In the spring of 2018 I took my oldest niece out to lunch at the Park Cafe in Salt Lake City. Thanks to their oversized Mickey Mouse-shaped pancakes, the Park Cafe had become a favorite for all my nieces, and this time around I decided to capture the experience. When our food arrived, I grabbed my camera, lined up my niece with her food, and widened the frame enough to capture some of the atmosphere of the cafe. She smiled, and I took the picture.
In a year that had me taking pictures everywhere from our nation's capital to the Southern California coast, that informal portrait of my grinning niece was my favorite image of 2018, and it set a template for what was to come. In December, as I put together my photo essay wrap-up for the year, it was clear that the time I spent with friends and family and even random strangers was what really made 2018 shine. So going into 2019, I made only one resolution: every time I went to lunch with a friend or a member of my family, I would take their picture.
The visual template was inspired by my Park Cafe lunch with my niece, but inspiration for what the project became came from many sources. I've been a huge fan of Jerry Seinfeld's "Comedians in Cars Getting Coffee" series ever since it popped up on Netflix, and when I saw Seinfeld joking with his fellow comedians at coffee shops, the rhythm and banter reminded me of what I experienced with my own friends. Snagging an informal portrait of all my friends felt like a modest riff on the format.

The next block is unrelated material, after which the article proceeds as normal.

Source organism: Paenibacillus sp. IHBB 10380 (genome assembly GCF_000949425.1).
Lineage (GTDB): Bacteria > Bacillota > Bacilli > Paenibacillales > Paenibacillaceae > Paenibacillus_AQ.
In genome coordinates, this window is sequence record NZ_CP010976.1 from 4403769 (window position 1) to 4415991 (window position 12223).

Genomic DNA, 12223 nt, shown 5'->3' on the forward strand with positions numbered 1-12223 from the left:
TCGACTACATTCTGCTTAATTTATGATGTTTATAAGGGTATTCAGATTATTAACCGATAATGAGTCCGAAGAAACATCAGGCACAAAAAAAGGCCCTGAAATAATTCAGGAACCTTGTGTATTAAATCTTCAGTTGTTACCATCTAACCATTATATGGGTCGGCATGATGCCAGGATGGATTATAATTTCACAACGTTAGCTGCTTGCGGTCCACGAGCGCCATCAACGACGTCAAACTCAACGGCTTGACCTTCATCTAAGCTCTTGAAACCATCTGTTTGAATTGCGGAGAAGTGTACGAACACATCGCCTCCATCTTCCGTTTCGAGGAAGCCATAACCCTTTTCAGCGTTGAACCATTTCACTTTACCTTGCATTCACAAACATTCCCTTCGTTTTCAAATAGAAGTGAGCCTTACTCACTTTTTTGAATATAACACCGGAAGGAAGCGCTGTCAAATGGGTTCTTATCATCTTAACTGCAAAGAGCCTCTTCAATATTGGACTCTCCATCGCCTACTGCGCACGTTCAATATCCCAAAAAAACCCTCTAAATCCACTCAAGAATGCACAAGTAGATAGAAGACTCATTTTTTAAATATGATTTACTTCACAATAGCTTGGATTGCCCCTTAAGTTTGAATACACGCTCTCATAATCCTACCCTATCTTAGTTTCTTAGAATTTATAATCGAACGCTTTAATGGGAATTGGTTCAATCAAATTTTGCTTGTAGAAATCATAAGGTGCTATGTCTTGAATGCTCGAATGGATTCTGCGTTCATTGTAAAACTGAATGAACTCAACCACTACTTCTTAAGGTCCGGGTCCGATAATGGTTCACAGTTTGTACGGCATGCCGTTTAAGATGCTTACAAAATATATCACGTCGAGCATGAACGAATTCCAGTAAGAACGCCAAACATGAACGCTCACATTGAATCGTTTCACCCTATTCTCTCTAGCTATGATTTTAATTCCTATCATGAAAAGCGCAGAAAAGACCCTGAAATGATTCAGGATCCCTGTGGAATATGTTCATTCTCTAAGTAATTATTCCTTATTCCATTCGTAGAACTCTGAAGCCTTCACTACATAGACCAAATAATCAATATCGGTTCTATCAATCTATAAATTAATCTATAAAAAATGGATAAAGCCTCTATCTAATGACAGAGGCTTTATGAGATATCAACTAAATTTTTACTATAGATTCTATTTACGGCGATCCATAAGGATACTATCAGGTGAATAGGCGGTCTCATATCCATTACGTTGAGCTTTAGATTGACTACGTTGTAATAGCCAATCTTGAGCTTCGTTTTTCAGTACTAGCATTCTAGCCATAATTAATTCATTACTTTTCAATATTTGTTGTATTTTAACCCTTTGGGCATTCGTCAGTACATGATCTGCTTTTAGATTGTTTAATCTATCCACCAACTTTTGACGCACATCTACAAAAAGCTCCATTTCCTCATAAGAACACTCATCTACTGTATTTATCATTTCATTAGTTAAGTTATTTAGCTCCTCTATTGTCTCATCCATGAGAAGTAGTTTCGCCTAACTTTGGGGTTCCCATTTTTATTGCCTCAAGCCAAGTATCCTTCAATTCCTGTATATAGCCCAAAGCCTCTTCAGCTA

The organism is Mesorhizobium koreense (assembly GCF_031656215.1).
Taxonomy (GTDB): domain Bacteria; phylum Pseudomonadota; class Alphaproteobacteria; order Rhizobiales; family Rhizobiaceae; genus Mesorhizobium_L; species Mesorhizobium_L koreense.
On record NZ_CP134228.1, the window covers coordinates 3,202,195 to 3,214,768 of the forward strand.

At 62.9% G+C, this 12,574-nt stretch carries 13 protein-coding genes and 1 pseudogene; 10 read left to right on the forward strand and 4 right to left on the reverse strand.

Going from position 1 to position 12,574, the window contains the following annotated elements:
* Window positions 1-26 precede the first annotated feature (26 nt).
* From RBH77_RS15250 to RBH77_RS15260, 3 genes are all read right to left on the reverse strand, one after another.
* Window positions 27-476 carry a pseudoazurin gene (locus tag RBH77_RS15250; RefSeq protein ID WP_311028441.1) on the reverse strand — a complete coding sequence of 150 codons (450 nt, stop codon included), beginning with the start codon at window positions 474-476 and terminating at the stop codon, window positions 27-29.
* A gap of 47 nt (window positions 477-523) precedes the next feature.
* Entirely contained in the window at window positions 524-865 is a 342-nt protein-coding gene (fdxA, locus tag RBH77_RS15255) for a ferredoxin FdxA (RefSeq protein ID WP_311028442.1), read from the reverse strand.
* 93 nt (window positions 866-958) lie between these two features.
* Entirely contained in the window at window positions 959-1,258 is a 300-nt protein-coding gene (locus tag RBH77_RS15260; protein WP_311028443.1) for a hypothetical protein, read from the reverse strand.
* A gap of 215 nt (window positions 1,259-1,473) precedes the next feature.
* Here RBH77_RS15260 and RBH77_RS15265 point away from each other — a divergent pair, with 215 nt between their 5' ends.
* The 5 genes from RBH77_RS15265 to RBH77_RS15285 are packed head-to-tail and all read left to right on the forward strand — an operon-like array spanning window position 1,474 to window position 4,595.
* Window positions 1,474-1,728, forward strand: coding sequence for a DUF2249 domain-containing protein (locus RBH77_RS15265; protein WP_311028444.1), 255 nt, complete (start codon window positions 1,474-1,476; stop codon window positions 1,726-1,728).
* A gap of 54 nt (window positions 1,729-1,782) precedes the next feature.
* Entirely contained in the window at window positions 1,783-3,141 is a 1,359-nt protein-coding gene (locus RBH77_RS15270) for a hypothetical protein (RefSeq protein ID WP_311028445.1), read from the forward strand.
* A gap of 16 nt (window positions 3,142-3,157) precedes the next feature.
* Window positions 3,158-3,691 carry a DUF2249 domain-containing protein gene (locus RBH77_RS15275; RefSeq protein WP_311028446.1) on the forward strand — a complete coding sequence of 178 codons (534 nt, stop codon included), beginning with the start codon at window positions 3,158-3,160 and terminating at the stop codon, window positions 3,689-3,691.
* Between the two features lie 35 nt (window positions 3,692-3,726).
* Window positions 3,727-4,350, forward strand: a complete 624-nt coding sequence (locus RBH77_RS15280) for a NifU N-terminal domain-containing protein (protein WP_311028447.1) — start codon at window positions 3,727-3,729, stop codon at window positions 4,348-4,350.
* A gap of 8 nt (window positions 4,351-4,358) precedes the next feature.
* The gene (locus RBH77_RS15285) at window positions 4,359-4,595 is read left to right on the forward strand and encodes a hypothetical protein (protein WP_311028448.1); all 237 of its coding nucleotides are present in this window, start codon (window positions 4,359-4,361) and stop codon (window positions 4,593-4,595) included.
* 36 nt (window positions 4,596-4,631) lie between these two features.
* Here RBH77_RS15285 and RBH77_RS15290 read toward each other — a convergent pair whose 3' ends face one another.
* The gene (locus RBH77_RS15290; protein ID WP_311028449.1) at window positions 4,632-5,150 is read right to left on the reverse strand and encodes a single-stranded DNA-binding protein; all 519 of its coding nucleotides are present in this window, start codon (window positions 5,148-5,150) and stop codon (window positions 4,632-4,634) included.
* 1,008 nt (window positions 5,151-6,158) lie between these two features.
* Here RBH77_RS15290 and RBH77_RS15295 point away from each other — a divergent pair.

My ambivalence for social media was another inspiration. I've never felt comfortable with the idea of self-promotion, and the self-interested, competitive "look at me!" nature of Facebook and Instagram often leaves me feeling like my junior high years are reaching out to drag me back into the 1990s. Going into 2019, I didn't know exactly where I'd take my portrait project, but I figured it would show up on social media in one form or another. When I decided to post my portraits along with a brief profile of each friend, it felt like a unique opportunity to make social media look outward instead of inward.
I got the ball rolling in early January when my buddy Chidsey joined me for lunch at El Rocoto, a favorite Peruvian spot in West Bountiful. Chidsey wore his favorite Ruth Bader Ginsburg T-shirt for the occasion, and after a few quick shots, I had my first entry in the can. Lunches with other friends followed at a steady pace, but as 2019 entered February, I continued to stockpile pictures without going public. By the time I posted Chidsey's mug in mid-March, I was piling up portraits quickly enough to wonder if I should set a goal to complete 52 total by the end of the year--enough to post one a week for a full twelve months.
I think it was around there that the project shifted from a casual "for fun" kind of thing to a priority. In addition to my regular rotation of lunch buddies, I started picking out different people who represented specific phases of my life--schools where I'd studied, jobs I'd worked, wards I'd attended. I continued posting a new subject every Friday, taking care to make sure the profiles focused on the friend, and not on me. I was still looking outward. But as the project grew, I realized I was compiling a strange kind of autobiography, a self-portrait made of the people who had colored my life.